Coming home after an office party or a restaurant where you had a few drinks and seeing a police cruiser with lights flashing in your rear-view mirror is an anxious moment for anyone. After you pull over, the officer comes to your window and asks if you have been drinking. Although you are hesitant to answer, you say that you had one or two. The officer asks you to step out of your car and to perform certain balance or field sobriety tests (FST). You are exhausted after a hard day at work and your back or knees are acting up again, but you feel you performed well. Nevertheless, you are arrested on suspicion of DUI and taken to a police station and asked to take a breathalyzer. The results are barely 0.08%, the legal limit at which you are presumed to be under the influence. Your license to drive is now at risk, your insurance premiums are set to skyrocket, and you will have to explain all of this to your spouse, friends and employer.
A DUI is a misdemeanor, unless you were involved in a serious accident injury or fatality, have 3 prior DUIs within 10-years, or had a prior felony DUI on your record. But although you feel that just pleading guilty is your best option, think again, and then call DUI defense lawyer Paul Moraski.
Your Rights if Stopped for DUI
Because you are being questioned by a police officer does not mean you are obligated to answer any and all questions posed to you. You are only required to produce your driver’s license, registration, and proof of insurance but nothing else. If asked by the officer if you have been drinking, politely decline to answer.
Unless you are on probation for a prior DUI, you are also not obligated to perform any balance or field sobriety test such as walking heel-to-toe, closing your eyes and touching your nose, balancing on one foot, or counting backwards. If the officer asks you to take a PBT, or preliminary breath test, at the scene, you can decline this as well. Even if you did take the PBT and “failed,” the results are not admissible and your license cannot be suspended based on this alone. However, its roadside results can form the basis for probable cause to arrest you for DUI.
There are no legal consequences for refusing any of these requests. But there can be if you refuse breath or blood testing or if your breath or blood test results indicate your blood alcohol concentration (BAC) level is at least 0.08%.
You also do not have the right to talk to an attorney before deciding whether to take the breathalyzer. If you are facing felony DUI charges or were involved in a serious injury accident or fatality, it is often not in your best interest to take the test if you had been drinking.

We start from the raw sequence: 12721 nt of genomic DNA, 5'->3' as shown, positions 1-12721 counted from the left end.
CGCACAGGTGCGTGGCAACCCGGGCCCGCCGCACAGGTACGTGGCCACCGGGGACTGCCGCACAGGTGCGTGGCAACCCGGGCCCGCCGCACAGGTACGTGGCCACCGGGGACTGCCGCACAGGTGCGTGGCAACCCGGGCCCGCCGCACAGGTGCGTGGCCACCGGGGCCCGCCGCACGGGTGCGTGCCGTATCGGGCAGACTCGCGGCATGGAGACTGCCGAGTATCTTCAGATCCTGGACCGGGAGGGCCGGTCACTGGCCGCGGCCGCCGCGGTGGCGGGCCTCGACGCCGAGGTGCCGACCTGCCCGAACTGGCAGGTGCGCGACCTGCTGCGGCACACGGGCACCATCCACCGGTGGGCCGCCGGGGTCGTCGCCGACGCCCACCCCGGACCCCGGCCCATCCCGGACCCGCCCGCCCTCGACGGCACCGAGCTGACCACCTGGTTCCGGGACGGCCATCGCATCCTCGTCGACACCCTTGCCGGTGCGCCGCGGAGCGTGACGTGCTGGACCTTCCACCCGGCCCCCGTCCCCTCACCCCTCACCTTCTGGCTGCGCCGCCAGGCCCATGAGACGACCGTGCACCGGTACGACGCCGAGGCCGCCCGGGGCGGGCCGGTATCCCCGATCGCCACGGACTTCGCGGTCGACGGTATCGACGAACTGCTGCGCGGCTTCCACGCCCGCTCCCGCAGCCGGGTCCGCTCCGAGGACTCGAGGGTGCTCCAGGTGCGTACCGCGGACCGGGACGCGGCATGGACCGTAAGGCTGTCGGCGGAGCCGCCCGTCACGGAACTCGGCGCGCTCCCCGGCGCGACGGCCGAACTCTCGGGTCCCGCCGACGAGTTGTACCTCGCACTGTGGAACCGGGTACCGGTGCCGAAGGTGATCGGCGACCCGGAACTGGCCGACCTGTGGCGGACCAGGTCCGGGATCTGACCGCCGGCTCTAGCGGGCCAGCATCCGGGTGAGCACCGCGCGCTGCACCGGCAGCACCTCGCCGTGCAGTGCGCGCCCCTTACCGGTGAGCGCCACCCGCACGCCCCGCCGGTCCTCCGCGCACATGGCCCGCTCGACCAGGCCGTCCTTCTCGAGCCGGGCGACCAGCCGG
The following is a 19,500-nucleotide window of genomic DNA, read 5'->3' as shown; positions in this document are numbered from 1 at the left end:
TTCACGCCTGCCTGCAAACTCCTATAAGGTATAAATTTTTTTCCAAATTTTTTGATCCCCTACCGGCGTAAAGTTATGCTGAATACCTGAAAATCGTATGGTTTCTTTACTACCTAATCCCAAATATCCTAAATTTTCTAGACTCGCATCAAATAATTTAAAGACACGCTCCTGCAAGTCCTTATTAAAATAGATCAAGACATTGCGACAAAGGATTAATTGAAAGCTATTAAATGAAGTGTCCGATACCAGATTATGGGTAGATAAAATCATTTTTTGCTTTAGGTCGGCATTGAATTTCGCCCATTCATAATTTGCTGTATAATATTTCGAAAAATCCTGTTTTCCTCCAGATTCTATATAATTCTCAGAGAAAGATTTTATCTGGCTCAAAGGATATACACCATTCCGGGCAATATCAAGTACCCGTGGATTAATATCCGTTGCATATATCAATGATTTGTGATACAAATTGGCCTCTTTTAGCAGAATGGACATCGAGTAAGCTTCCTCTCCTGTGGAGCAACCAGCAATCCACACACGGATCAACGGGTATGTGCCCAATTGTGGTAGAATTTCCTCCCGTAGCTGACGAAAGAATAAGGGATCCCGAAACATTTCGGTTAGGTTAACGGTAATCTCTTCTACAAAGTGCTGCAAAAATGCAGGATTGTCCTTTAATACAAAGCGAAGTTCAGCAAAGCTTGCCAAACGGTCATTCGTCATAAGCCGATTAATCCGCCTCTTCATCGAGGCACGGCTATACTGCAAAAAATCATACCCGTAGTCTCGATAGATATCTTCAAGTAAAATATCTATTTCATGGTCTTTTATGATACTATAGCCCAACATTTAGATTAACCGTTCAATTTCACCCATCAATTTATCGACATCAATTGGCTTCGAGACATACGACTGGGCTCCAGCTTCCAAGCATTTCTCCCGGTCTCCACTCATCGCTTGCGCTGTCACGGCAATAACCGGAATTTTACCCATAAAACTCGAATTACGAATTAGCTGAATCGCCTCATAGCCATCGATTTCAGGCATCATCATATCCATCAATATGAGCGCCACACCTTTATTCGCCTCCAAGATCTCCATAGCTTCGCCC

When charged with a DUI, the police will submit the results of your breath or blood test if at least 0.08%, or your refusal, to the Registry of Motor Vehicles (RMV). If you are a first offender over the age of 21, your license will be suspended for 6-months. Repeat offenders face years of license suspension and up to a lifetime if they have 3 prior DUI convictions.
Be aware that you only have 15-days from the time you are given a temporary license to challenge your license suspension or it is waived.
Civil and Criminal Proceedings
Civil License Suspension Hearing
DUI or OUI (operating under the influence) matters have civil and criminal proceedings. The civil matter only concerns the status of your driver’s license by the RMV. For a first offense, you risk losing your driver’s license for one year, though you can apply for a restricted or Cinderella license. You are entitled to a hearing if you request one in time before a hearing officer at the RMV. Having an attorney at this hearing is essential to challenge your stop, the police procedures, probable cause for arresting you, and the results of the breath or blood test. There are dozens of ways to contest the accuracy of a breath or blood test and experts are often needed to offer their opinions after reviewing the procedures used. We can also obtain and review all service and maintenance records on the breathalyzer, analyze your medical condition on how it may have affected the test results, and other scientific or factual explanations for why the test results are not an accurate reading of your BAC results.
DUI Criminal Proceeding
You also have a separate criminal proceeding pertaining to your DUI charge. Be aware that even if you refused testing or your BAC was below 0.08%, you can still be charged with DUI. At your first appearance or arraignment, we will plead you not guilty and proceed to fully investigate the circumstances of your stop, the police conduct, your performance on any pre-arrest tests, and provide the best available defense to the accuracy of the breath or blood test that you took. Most cases are settled at the next hearing or pre-trial conference. We will have thoroughly investigated your case by that time and if applicable, presented any motions to dismiss or to exclude certain evidence.
First offenders face up to 2.5 years in jail, but most are sentenced to probation, a fine with attendant costs, community service, and required to attend a treatment program. Once probation is completed, your charges will be dismissed but will still count as a prior conviction for subsequent convictions.
Call Paul Moraski at (978) 397-0011 for a free consultation about your DUI case and how we can offer you the best chance for a satisfactory disposition.